The CSA will use a unique “six alert” process that will be progressive in nature. Owners will notify a participating ISP when they believe that their copyrights are being misused online by a specific computer which can be identified by the IP address. The ISP will then send the first alert; perhaps an email that notifies the subscriber that their account has been involved in a copyright infringement. This first alert will also direct the subscriber to educational resources which will provide an explanation of the law violated, how to avoid copyright infringement, and provide legal ways to obtain content. If the activity persists, a second alert is sent which reiterates the warnings and provides the resources of the first alert.

The third and fourth alerts are very similar in nature. Not only will the subscriber receive an alert, but they will be forced acknowledge receipt of the warnings that they are violating a copyright. The fifth alert allows the ISP some leeway in what steps are taken to stop future copyright infringement. The ISP may temporarily reduce the speed of the subscriber’s internet; redirect the user to web page until the user calls the ISP to discuss the matter, or any other measures that the ISP deems necessary. The sixth alert will involve more harsh mitigation measures at the discretion of the ISP.

The CAS represents a compromise between internet users and the movie and music industry, who were seeking much harsher measures. Those industries were seeking a plan that would cut off internet service to the subscriber after the sixth alert, or even fine the ISP provider for each transgression after the sixth alert, which would then be passed down to the subscriber. A similar system has been implemented in France. The CAS alerts do not alter the rights of the copyright holder, who can still treat each alert as a separate infringement for purposes of damages under the Copyright Act. The Center for Copyright Information expects this system to be launched by the end of 2012.

Who Will Inherit Your Digital Music–Bruce Willis to Sue Apple?

by: Robert Wagner, intellectual property attorney at Picadio Sneath Miller & Norton, P.C. ()

Earlier this week, an interesting story emerged that Bruce Willis was considering suing Apple over whether his children could inherit his iTunes collection after his death. The story turned out to be a hoax, but the questions it raises regarding ownership and rights in this digital age are very interesting.

Decades ago, music, movies, and books were exclusively purchased in a tangible form—records or CDs, videotapes or DVDs, and paperback or hardback books. While these formats are still largely available, more and more people are purchasing this type of content in an intangible digital format through services like Apple’s iTunes and Amazon’s Kindle stores.

In the past, the purchase of a tangible product like a record or book made transferring the product easy. Under the first sale doctrine, one simply could give or sell the record or book to another without any constraints. Thus, inheriting the record or the book did not pose any problems from an intellectual property or legal perspective. (Whether anyone wanted grandma’s or grandpa’s record or book collection is another matter).

When one purchases a song from iTunes or a book for Amazon’s Kindle store, the issue gets more complicated. One is actually purchasing a limited license to listen to the song or read the book on a limited number of devices. No physical, tangible products are purchased. Normally, the license is limited to the purchaser and is arguably valid only during the lifetime of the purchaser (assuming there are no other restrictions, as there sometimes are with video “purchases”). Thus, there is nothing tangible to give to another. Indeed, the licenses often explicitly restrict the giving or selling of the product to another.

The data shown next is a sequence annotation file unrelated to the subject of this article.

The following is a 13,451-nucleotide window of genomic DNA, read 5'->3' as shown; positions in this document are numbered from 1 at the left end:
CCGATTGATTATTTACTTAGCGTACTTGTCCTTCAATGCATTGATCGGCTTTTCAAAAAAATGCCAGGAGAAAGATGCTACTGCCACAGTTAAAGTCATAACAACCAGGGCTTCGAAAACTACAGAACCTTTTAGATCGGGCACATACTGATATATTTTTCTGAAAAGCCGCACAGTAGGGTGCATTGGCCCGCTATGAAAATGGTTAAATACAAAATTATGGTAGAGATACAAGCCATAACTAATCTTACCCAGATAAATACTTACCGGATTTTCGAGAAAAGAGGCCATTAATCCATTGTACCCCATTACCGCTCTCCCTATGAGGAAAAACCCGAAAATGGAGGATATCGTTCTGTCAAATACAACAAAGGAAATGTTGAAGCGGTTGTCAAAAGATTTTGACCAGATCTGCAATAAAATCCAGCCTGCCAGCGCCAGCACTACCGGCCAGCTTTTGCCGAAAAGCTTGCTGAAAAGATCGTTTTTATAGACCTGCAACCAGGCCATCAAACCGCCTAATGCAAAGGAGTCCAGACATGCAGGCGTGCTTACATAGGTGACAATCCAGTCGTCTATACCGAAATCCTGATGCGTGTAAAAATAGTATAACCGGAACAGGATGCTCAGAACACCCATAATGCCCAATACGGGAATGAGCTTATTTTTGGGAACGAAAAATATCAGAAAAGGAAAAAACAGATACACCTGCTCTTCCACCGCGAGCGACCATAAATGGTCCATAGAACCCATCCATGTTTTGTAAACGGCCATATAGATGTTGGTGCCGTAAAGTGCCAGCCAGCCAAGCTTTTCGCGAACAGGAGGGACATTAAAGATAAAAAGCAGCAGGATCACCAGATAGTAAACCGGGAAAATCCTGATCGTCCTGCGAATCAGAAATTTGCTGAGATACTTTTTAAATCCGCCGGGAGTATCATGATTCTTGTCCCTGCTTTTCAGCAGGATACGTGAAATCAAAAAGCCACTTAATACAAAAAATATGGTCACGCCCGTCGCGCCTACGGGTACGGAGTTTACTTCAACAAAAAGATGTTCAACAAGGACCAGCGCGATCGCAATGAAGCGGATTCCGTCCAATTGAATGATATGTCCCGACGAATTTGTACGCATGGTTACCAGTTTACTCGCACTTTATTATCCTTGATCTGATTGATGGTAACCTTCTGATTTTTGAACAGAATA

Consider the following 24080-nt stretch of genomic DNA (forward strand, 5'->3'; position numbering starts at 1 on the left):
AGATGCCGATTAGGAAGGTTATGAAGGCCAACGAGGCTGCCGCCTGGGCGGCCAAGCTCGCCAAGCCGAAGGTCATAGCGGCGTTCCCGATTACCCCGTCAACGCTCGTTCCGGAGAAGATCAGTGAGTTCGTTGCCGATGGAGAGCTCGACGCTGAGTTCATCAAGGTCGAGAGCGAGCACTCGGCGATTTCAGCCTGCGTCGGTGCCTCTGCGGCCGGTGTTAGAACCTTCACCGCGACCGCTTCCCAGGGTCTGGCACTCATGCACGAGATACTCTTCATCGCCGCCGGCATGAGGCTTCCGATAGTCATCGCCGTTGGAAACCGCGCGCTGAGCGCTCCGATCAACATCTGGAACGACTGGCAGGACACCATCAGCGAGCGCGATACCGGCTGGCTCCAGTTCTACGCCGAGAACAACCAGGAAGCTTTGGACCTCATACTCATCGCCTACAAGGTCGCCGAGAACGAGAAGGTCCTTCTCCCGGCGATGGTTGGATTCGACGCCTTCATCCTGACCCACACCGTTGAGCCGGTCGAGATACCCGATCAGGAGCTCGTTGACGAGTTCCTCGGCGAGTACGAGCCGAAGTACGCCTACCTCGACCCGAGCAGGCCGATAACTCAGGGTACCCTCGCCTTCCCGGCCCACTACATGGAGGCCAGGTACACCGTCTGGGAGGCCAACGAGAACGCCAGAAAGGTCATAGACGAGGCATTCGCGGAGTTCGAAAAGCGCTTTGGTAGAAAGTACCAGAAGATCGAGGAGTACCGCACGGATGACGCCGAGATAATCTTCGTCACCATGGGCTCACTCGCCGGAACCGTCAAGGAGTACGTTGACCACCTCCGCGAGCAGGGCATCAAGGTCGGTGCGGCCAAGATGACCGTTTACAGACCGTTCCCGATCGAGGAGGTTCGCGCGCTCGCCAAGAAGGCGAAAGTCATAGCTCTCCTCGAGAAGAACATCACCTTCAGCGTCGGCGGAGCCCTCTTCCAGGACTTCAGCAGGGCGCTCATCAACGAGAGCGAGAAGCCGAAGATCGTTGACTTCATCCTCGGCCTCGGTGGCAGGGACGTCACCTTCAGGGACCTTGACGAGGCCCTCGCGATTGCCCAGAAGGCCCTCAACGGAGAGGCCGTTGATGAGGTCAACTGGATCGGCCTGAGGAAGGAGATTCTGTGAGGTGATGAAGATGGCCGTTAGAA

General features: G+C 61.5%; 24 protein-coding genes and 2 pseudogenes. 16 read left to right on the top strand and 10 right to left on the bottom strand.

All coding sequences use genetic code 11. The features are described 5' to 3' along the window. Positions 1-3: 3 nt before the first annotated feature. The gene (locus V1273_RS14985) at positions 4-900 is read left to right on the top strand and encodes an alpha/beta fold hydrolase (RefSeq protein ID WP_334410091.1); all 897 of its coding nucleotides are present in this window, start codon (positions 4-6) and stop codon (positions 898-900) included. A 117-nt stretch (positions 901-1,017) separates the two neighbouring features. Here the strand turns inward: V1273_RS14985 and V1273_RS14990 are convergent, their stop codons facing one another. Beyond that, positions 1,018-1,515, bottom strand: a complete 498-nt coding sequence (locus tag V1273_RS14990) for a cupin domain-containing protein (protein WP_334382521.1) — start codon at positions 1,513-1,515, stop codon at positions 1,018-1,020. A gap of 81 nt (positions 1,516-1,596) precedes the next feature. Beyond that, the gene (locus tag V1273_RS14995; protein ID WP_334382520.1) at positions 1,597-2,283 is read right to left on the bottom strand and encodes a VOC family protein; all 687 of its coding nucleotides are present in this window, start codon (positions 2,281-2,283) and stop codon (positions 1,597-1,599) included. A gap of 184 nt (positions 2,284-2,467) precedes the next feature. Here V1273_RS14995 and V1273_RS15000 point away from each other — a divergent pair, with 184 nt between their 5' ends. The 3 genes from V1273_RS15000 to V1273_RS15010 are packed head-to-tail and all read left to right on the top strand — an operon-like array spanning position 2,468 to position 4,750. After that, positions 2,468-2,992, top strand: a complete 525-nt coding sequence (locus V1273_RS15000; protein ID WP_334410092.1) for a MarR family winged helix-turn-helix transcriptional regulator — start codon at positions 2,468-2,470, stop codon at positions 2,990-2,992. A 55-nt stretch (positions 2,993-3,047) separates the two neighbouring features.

Getting back to the situation that Bruce Willis was supposedly concerned about—what would happen to all of the music he purchased after he died? Most of the time, families will likely not be particularly concerned about whether they inherit grandpa’s music collection, but not always. For instance, what if the father or mother dies prematurely, and everything that the family was listening to or watching on a regular basis was purchased through that person’s iTunes account? The shift to a digital medium could have a very real and expensive consequence (in addition to whatever emotional trauma the family has to deal with from the untimely death).

I think a more concerning issue is the potential effect on a family’s photographs and letters, which can be some of the most treasured possessions a family has. With the shift to storing photographs on-line and corresponding through e-mail rather than letters, we are moving some of our most prized possessions and memories from tangible forms that can easily be preserved and given to others to an intangible form that may have unexpected and unanticipated restrictions. For example, if an individual stores all of his or her photographs on-line, what happens when that person dies? Will the account be closed and all the files deleted once the annual payments stop? Even if it is not, who will be allowed to access it, especially if the passwords were never written down or are lost?

We are still in the infancy of the digital age in many respects and questions like these are only beginning to be considered, and many companies’ terms and conditions are simply not designed to deal with circumstances like these. So, what should one do?

Where possible and when the ability to transfer the item to your spouse, children, or others is important, then efforts should be made to make sure the item is in a tangible form or resides on a computer in a way that is accessible regardless of whether you are alive or whether you fail to make an annual payment to a particular cloud service. In the case of pictures, that could mean having them printed out or storing them in a folder on your hard drive (instead of in the cloud). The same is true of e-mails. If there are particularly important e-mails, make sure that they have been saved on your hard drive, instead of leaving them in the cloud, or print them out.